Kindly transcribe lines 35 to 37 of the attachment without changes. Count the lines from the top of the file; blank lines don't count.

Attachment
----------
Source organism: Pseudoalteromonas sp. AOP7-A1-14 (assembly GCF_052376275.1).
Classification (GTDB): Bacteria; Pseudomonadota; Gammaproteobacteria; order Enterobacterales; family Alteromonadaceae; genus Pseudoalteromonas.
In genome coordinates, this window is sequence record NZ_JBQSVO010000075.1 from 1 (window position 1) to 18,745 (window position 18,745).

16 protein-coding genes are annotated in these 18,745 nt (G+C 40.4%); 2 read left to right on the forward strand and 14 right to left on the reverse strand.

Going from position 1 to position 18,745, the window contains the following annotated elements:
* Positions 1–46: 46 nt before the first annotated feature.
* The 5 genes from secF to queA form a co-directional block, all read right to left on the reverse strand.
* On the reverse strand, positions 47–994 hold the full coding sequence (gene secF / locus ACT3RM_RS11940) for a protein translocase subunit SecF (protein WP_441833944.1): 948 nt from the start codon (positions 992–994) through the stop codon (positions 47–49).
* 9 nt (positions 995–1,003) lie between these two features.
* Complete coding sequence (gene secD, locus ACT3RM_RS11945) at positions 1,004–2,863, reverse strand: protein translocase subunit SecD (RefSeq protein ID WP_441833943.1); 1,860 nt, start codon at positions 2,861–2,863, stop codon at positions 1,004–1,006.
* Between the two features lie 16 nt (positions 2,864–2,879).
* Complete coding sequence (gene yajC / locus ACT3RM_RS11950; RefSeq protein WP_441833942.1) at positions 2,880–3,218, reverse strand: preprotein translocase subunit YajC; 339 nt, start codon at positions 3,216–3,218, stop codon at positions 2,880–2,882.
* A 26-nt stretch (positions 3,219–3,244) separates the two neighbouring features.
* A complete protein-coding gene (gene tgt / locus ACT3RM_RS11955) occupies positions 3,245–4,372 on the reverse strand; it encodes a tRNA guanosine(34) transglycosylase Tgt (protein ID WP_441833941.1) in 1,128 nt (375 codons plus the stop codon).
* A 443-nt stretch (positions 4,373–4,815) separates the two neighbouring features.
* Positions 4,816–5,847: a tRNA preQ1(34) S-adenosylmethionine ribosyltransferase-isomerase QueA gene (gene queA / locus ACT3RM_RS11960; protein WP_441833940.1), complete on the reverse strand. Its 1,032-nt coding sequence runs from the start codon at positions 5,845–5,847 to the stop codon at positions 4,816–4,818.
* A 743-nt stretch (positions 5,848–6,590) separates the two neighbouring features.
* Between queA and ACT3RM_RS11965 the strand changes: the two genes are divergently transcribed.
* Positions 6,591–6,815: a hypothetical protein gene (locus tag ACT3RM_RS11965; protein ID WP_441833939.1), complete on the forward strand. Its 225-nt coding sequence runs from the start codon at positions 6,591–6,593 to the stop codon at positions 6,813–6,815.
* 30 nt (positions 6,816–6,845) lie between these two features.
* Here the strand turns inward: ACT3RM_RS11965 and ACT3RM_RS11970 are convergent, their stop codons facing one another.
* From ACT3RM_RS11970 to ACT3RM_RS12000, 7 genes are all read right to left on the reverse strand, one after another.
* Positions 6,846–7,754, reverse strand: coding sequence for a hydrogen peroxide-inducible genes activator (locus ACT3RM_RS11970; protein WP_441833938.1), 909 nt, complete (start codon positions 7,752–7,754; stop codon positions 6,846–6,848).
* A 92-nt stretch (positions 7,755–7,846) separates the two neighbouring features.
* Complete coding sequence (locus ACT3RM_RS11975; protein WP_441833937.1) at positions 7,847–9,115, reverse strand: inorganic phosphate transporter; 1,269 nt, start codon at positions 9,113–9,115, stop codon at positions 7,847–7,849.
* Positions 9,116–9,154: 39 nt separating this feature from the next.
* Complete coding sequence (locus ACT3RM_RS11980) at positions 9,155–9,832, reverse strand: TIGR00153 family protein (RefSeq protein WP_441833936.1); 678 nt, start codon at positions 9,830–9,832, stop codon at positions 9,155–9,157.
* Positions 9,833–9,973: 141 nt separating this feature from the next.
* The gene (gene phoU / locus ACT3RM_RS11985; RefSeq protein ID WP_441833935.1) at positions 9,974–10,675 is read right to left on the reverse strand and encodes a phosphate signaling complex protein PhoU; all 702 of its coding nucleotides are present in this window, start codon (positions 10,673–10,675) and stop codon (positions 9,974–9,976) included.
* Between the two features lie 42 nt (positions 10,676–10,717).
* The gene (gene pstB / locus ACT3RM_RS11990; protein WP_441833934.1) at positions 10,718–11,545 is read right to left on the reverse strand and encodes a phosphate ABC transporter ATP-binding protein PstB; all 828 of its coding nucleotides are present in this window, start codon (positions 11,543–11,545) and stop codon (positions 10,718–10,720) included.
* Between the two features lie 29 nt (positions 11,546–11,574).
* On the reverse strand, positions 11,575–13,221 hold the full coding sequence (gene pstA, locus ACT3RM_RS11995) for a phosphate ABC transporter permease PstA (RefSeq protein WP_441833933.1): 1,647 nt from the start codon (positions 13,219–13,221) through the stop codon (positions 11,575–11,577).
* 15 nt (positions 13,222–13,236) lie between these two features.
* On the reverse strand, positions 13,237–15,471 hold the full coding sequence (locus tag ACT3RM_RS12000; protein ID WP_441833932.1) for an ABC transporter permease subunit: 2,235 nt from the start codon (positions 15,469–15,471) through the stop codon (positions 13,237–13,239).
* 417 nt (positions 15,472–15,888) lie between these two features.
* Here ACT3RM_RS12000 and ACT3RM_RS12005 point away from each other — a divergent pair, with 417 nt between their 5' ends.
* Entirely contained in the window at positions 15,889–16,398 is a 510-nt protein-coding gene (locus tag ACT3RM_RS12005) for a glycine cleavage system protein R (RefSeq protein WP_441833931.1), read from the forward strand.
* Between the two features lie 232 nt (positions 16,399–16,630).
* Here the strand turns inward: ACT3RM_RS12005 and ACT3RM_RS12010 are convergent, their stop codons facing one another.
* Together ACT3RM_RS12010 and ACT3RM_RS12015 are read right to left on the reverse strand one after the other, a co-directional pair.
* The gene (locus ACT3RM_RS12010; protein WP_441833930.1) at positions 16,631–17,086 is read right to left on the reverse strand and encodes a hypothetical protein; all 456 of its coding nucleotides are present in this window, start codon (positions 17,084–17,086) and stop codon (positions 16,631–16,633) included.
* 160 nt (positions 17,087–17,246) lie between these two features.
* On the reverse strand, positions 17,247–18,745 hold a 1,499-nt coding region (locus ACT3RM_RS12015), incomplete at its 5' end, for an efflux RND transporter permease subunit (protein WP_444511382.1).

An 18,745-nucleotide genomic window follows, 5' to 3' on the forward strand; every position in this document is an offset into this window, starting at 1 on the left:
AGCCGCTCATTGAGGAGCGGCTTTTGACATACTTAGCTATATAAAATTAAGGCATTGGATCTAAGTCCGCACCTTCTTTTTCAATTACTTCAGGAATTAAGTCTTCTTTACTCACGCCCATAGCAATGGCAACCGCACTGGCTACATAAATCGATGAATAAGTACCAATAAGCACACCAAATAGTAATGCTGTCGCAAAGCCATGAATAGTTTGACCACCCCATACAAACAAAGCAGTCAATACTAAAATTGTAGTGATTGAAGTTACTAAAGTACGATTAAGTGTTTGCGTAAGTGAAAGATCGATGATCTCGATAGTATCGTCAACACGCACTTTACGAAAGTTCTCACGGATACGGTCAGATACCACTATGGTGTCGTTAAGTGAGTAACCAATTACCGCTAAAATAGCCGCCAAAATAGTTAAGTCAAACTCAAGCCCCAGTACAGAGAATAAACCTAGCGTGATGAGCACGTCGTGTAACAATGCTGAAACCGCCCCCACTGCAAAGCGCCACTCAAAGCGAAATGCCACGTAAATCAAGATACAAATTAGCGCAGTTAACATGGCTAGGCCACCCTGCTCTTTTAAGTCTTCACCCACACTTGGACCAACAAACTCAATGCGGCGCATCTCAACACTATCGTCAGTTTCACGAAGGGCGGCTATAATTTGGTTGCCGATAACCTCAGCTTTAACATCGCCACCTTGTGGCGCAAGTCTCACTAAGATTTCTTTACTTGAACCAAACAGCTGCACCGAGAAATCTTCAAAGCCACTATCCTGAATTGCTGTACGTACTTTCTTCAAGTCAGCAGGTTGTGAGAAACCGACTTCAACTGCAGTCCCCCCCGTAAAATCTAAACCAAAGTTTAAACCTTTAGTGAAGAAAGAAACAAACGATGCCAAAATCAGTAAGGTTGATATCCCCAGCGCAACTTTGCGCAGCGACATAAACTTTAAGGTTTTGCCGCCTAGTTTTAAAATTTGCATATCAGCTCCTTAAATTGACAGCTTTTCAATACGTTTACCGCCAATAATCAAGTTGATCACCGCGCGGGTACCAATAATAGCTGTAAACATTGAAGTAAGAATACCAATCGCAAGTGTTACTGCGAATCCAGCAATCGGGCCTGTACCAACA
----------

* On the reverse strand, positions 13,237–15,471 hold the full coding sequence (locus tag ACT3RM_RS12000; protein ID WP_441833932.1) for an ABC transporter permease subunit: 2,235 nt from the start codon (positions 15,469–15,471) through the stop codon (positions 13,237–13,239).
* 417 nt (positions 15,472–15,888) lie between these two features.
* Here ACT3RM_RS12000 and ACT3RM_RS12005 point away from each other — a divergent pair, with 417 nt between their 5' ends.